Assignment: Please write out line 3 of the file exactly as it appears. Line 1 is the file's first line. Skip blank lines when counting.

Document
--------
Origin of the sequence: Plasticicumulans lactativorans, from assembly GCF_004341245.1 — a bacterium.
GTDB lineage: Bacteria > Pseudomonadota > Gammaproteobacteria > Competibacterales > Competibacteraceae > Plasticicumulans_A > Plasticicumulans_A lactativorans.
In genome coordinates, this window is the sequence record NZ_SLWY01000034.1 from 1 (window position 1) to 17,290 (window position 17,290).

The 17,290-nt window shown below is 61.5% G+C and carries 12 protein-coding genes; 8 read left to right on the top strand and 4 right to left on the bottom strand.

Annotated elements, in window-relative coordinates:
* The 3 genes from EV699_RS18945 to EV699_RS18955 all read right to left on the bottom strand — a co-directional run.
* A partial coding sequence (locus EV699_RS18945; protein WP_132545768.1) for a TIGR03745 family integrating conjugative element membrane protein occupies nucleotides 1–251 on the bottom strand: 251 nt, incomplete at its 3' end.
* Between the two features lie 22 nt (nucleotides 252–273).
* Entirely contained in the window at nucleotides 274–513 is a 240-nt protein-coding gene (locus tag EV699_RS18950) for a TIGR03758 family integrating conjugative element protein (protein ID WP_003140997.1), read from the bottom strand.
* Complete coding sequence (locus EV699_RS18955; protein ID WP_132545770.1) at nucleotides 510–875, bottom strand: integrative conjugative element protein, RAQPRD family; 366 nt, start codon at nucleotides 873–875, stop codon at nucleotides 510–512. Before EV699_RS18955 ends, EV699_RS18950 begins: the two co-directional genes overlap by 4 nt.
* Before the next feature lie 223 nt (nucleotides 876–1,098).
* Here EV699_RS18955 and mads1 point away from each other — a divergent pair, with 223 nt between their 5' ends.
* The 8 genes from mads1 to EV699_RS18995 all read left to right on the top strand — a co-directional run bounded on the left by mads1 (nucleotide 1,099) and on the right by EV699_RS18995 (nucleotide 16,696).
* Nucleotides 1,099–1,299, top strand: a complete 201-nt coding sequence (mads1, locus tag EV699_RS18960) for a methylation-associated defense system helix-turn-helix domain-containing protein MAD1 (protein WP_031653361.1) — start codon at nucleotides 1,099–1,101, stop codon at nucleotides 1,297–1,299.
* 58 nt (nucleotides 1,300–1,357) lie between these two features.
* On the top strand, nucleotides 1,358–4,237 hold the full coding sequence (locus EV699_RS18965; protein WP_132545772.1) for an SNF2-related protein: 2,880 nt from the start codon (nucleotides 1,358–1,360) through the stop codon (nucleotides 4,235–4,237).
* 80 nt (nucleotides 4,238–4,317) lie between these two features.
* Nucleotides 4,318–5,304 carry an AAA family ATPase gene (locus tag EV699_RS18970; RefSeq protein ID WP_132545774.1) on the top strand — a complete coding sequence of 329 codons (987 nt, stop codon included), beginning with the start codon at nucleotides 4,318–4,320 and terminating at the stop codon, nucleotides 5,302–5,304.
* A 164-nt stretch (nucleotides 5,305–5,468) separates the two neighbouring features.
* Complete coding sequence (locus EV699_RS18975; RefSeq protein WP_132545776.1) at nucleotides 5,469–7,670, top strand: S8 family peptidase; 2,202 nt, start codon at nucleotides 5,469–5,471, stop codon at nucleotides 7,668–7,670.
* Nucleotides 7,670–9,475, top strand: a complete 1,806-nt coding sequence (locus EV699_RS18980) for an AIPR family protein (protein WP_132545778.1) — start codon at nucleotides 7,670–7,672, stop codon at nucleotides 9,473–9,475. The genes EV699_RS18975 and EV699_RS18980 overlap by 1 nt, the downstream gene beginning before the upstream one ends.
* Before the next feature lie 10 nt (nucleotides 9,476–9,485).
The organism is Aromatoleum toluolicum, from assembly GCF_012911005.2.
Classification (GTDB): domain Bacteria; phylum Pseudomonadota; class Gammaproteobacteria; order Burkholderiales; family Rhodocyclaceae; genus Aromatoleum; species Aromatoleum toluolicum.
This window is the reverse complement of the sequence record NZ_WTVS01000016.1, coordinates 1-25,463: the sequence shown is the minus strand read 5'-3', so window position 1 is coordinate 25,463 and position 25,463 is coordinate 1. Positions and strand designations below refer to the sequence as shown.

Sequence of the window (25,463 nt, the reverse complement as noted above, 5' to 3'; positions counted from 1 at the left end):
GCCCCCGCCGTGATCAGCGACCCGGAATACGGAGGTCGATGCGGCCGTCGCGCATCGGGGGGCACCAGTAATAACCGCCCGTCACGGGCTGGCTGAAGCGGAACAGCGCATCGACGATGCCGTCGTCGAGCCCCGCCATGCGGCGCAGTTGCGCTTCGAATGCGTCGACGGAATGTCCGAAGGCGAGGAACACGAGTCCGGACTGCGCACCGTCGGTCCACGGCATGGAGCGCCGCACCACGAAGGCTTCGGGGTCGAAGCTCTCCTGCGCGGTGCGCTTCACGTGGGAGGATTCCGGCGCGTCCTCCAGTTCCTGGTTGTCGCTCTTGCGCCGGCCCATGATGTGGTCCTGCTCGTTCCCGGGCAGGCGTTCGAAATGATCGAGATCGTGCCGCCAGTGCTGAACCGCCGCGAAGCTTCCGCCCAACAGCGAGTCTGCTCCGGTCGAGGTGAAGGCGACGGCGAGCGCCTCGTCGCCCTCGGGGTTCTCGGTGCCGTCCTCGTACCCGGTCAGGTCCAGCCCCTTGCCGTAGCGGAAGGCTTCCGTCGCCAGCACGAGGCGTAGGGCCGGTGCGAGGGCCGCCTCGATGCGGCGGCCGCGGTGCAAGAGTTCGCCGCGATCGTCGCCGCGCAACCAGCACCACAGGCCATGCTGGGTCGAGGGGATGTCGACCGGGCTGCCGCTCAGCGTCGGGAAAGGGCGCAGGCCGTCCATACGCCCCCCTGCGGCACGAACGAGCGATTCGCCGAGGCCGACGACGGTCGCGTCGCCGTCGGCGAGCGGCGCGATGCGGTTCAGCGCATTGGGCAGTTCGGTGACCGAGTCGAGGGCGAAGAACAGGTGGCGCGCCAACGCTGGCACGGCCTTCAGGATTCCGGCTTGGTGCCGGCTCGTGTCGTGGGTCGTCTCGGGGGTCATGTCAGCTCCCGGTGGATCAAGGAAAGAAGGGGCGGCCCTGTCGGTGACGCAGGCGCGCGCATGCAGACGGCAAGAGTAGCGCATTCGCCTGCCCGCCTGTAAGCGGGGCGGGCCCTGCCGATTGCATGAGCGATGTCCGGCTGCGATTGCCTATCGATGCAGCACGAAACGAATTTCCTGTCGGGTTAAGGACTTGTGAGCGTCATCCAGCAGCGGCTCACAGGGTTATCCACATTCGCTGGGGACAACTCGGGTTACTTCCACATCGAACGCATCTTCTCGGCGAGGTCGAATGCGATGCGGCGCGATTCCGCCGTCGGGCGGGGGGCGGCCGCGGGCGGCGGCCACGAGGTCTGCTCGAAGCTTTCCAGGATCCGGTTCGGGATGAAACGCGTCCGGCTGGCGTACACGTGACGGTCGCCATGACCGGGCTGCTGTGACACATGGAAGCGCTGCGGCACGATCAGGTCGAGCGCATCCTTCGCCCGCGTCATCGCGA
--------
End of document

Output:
In genome coordinates, this window is the sequence record NZ_SLWY01000034.1 from 1 (window position 1) to 17,290 (window position 17,290).